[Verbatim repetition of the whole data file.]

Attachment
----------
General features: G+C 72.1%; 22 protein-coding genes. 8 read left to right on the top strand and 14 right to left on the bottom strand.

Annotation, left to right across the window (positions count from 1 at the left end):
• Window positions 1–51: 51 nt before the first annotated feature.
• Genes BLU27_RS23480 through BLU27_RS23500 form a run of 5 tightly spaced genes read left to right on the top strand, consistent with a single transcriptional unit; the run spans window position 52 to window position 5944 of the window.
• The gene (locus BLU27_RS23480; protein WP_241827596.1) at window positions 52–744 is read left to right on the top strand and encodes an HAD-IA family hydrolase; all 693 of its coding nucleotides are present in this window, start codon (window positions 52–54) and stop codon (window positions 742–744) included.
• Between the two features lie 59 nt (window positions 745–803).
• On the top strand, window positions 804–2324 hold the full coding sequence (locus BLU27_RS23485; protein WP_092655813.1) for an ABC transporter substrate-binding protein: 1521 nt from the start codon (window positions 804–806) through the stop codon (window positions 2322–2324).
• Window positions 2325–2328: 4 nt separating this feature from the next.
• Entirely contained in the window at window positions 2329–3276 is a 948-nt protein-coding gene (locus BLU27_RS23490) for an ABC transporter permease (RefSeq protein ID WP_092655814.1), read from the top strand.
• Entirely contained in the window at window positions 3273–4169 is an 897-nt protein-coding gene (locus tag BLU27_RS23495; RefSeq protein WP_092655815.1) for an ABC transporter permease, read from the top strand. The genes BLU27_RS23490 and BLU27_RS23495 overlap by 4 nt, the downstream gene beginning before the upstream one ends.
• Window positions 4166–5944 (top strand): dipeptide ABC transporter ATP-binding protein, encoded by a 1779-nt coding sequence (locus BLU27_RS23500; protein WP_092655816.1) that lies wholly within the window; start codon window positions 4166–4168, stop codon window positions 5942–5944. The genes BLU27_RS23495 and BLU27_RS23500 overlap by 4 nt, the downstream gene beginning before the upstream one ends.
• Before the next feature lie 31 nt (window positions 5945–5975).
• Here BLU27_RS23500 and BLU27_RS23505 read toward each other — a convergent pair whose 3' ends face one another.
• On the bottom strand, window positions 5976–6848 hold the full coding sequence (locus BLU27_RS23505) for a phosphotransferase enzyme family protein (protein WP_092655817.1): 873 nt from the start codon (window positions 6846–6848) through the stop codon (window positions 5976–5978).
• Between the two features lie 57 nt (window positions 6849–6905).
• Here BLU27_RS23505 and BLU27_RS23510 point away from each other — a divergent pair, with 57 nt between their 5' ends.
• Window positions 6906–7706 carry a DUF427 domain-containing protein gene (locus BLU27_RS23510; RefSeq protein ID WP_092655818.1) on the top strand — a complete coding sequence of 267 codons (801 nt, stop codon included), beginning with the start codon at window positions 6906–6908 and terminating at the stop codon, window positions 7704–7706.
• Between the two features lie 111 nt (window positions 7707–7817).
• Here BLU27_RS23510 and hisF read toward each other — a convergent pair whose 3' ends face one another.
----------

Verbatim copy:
General features: G+C 72.1%; 22 protein-coding genes. 8 read left to right on the top strand and 14 right to left on the bottom strand.

Annotation, left to right across the window (positions count from 1 at the left end):
• Window positions 1–51: 51 nt before the first annotated feature.
• Genes BLU27_RS23480 through BLU27_RS23500 form a run of 5 tightly spaced genes read left to right on the top strand, consistent with a single transcriptional unit; the run spans window position 52 to window position 5944 of the window.
• The gene (locus BLU27_RS23480; protein WP_241827596.1) at window positions 52–744 is read left to right on the top strand and encodes an HAD-IA family hydrolase; all 693 of its coding nucleotides are present in this window, start codon (window positions 52–54) and stop codon (window positions 742–744) included.
• Between the two features lie 59 nt (window positions 745–803).
• On the top strand, window positions 804–2324 hold the full coding sequence (locus BLU27_RS23485; protein WP_092655813.1) for an ABC transporter substrate-binding protein: 1521 nt from the start codon (window positions 804–806) through the stop codon (window positions 2322–2324).
• Window positions 2325–2328: 4 nt separating this feature from the next.
• Entirely contained in the window at window positions 2329–3276 is a 948-nt protein-coding gene (locus BLU27_RS23490) for an ABC transporter permease (RefSeq protein ID WP_092655814.1), read from the top strand.
• Entirely contained in the window at window positions 3273–4169 is an 897-nt protein-coding gene (locus tag BLU27_RS23495; RefSeq protein WP_092655815.1) for an ABC transporter permease, read from the top strand. The genes BLU27_RS23490 and BLU27_RS23495 overlap by 4 nt, the downstream gene beginning before the upstream one ends.
• Window positions 4166–5944 (top strand): dipeptide ABC transporter ATP-binding protein, encoded by a 1779-nt coding sequence (locus BLU27_RS23500; protein WP_092655816.1) that lies wholly within the window; start codon window positions 4166–4168, stop codon window positions 5942–5944. The genes BLU27_RS23495 and BLU27_RS23500 overlap by 4 nt, the downstream gene beginning before the upstream one ends.
• Before the next feature lie 31 nt (window positions 5945–5975).
• Here BLU27_RS23500 and BLU27_RS23505 read toward each other — a convergent pair whose 3' ends face one another.
• On the bottom strand, window positions 5976–6848 hold the full coding sequence (locus BLU27_RS23505) for a phosphotransferase enzyme family protein (protein WP_092655817.1): 873 nt from the start codon (window positions 6846–6848) through the stop codon (window positions 5976–5978).
• Between the two features lie 57 nt (window positions 6849–6905).
• Here BLU27_RS23505 and BLU27_RS23510 point away from each other — a divergent pair, with 57 nt between their 5' ends.
• Window positions 6906–7706 carry a DUF427 domain-containing protein gene (locus BLU27_RS23510; RefSeq protein ID WP_092655818.1) on the top strand — a complete coding sequence of 267 codons (801 nt, stop codon included), beginning with the start codon at window positions 6906–6908 and terminating at the stop codon, window positions 7704–7706.
• Between the two features lie 111 nt (window positions 7707–7817).
• Here BLU27_RS23510 and hisF read toward each other — a convergent pair whose 3' ends face one another.